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Mercer County steel mill blames Trump tariffs for recent layoffs, with more to come

Trump steel tariffs.jpg

President Trump announced increased tariffs on imported steel and aluminium in 2018. (AP Photo)

A northwestern Pennsylvania steel mill laid off between 80 and 100 employees this month, a move the company blames on President Donald Trump’s increased tariffs on imported steel and aluminum.

“We’ve already cut operating schedules, we’ve taken our hot strip mill down for weeks at a time,” said Bob Miller, president and CEO of NLMK USA. He predicted more layoffs in the near future. “It’s going to happen again here real soon. In this environment … it’s going to keep happening.”

The Farrell, Pa. mill’s parent company is based in Russia, and has imported Russian steel slab and manufactured steel coil in Farrell for years. But it faced a crisis that began in March 2018, after the Trump administration announced 25 percent tariffs on imported steel. NLMK applied for 85 exclusion requests in attempts to seek relief from the increased import taxes. The U.S. Department of Commerce denied every request more than a year later, after a long delay that was extended by a partial government shutdown this past winter. NLMK paid $160 million in tariffs in 2018.

“[The tariff policy] has done nothing but increase our raw material cost,” Miller said. “I believe the 232 tariff decision, in effect, stole $160 million from this business. We struggle hard to make margin in our business, so that wipes out, over the years, lots of ability to make a profit.”

The layoff announcement brought criticism of the Trump Administration from Republican U.S. Rep Mike Kelly, typically a staunch Trump supporter whose district includes Farrell.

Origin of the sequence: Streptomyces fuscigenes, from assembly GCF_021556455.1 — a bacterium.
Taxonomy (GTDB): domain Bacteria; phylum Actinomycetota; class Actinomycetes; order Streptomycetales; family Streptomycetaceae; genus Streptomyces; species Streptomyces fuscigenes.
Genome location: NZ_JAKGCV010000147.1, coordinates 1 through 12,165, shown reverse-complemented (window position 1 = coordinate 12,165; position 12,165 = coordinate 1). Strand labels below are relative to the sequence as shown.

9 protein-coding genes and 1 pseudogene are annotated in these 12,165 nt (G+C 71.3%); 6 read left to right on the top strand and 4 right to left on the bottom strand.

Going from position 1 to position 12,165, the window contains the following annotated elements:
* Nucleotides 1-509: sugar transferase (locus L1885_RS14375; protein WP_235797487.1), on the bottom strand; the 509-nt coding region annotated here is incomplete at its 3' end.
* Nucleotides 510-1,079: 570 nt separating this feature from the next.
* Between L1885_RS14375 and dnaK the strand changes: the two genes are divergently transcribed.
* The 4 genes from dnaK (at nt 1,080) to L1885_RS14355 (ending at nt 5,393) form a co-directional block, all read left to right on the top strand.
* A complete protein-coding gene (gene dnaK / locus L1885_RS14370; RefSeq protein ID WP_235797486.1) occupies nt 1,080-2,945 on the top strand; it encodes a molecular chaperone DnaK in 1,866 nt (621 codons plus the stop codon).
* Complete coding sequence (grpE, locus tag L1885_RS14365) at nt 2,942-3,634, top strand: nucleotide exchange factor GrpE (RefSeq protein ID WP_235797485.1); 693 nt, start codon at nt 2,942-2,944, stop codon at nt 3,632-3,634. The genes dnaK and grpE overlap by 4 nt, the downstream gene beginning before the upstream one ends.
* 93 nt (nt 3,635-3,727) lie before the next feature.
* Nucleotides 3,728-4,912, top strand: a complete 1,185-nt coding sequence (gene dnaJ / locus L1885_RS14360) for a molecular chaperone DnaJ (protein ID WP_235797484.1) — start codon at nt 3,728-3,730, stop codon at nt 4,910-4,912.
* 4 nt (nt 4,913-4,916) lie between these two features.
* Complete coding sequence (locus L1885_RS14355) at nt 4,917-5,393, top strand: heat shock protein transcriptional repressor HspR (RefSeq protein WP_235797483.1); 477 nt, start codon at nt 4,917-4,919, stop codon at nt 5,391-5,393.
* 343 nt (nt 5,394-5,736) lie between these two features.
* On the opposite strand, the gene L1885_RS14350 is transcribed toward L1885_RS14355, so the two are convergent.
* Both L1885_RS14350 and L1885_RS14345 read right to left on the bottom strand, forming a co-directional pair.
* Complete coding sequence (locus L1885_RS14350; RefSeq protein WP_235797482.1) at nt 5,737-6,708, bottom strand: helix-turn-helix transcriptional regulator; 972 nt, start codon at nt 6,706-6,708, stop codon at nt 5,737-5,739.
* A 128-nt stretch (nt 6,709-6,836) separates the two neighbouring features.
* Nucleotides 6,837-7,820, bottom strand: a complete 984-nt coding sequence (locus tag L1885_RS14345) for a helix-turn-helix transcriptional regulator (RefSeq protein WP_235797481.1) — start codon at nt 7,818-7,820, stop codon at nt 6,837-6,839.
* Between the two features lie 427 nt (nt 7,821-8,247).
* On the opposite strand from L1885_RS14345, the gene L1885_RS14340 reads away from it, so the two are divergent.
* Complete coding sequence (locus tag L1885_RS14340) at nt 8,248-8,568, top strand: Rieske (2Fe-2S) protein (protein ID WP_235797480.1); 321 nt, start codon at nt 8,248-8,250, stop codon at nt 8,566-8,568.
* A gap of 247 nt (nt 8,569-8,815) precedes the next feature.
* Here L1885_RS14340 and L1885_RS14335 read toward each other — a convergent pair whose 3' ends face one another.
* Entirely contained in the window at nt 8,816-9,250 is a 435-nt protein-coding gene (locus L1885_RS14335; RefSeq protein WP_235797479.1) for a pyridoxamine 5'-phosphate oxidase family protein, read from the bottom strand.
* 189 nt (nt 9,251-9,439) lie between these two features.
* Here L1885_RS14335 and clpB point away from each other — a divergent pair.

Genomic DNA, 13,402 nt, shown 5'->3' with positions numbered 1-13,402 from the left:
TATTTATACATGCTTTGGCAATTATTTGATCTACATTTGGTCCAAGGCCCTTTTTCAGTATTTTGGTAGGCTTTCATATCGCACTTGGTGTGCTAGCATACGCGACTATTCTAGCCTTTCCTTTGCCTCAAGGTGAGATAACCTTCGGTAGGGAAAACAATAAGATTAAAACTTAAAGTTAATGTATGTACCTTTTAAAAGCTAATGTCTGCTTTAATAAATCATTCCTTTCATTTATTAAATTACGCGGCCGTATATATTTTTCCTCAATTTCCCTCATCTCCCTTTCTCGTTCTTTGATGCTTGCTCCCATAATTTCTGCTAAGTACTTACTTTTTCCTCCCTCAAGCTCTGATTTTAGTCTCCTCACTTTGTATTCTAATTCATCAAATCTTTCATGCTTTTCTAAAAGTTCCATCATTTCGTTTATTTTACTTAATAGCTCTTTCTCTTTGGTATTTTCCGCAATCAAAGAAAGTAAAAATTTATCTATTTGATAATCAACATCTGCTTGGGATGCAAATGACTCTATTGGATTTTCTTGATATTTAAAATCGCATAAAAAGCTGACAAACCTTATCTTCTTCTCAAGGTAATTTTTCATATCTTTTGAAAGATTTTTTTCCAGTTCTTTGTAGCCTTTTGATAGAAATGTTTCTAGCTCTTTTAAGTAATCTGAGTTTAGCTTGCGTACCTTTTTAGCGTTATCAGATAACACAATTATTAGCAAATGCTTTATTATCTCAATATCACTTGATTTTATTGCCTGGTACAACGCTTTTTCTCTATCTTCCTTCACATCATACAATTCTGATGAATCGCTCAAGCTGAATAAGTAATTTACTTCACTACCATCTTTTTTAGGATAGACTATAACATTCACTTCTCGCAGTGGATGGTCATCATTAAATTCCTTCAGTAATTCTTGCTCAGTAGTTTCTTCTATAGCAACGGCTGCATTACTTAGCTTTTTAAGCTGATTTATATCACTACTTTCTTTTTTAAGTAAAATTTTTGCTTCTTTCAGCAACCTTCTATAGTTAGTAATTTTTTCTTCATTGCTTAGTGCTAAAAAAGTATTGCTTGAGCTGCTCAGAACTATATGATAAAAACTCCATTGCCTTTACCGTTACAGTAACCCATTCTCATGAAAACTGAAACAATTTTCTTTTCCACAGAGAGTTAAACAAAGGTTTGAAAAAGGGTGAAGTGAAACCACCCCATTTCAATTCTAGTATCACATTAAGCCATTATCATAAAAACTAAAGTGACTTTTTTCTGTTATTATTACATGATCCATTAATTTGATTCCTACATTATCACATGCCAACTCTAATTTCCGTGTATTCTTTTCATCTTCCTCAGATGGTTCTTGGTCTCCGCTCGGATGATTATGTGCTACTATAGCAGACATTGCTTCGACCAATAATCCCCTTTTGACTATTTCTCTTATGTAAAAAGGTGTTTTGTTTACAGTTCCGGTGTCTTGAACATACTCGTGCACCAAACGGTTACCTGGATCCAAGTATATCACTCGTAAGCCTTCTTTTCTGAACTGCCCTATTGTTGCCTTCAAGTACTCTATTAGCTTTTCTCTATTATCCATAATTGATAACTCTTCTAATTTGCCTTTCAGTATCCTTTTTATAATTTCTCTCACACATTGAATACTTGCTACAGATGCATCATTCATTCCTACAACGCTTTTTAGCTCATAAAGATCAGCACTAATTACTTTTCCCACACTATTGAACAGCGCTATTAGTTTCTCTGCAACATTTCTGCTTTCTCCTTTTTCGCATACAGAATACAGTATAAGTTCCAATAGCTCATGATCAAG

“Though I agree with the administration’s approach toward leveling the playing field in steel production and punishing China for unfair trade practices, sometimes there are unintended consequences,” said Kelly in a statement.

“I advocated the company’s requests for relief directly to the President and high-level commerce officials because I believe they make a good case for exclusion. So far, the administration does not agree.”

The Commerce Department’s decision cannot be appealed. NLMK would have to resubmit its requests for a waiver, which would start the process all over again.

In a letter to Republican U.S. Sen. Pat Toomey, who has long been critical of the administration’s trade policy, U.S. Secretary of Commerce Wilbur Ross said the exemptions were denied for two reasons: an adequate steel quantity is available domestically, and NLMK didn’t use proper tariff classifications in its requests.

Assessing the quantity and quality of domestic steel availability is a key factor the Department of Commerce uses to evaluate whether to waive tariffs. After a company like NLMK applies for tax exemptions on imported steel, domestic producers have 30 days to object by arguing they can provide the material domestically. If there is a domestic supply available, the request is denied.

But historically, Miller said, rival domestic producers have not made the steel slabs NLMK needs available.

“I mean, why would one of our competitors who manufactures steel slabs … want to sell us a slab at a competitive price that allows us to go out and compete directly against them?” Miller asked.  

A report from the Mercatus Center at George Mason University noted that less than 1 percent of requests for tariff exemptions are approved when domestic companies object. 

The report also said that when raising their objections, domestic steel complains claim they can produce more steel than they have capacity for, “which calls into question their ability to meet the demand.”

The Farrell mill, which was once Sharon Steel, has been through financial distress before, filing for bankruptcy in the 1990s and going dark until NLMK restarted production.

“[NLMK is] really part of the success of the industry here,” Miller said. “We put workers back to work years ago. These workers work lots of hours, and work hard and are really good at what they do, and have turned this business, which was very shaky, into something we’re very proud of … so it’s very sad.”

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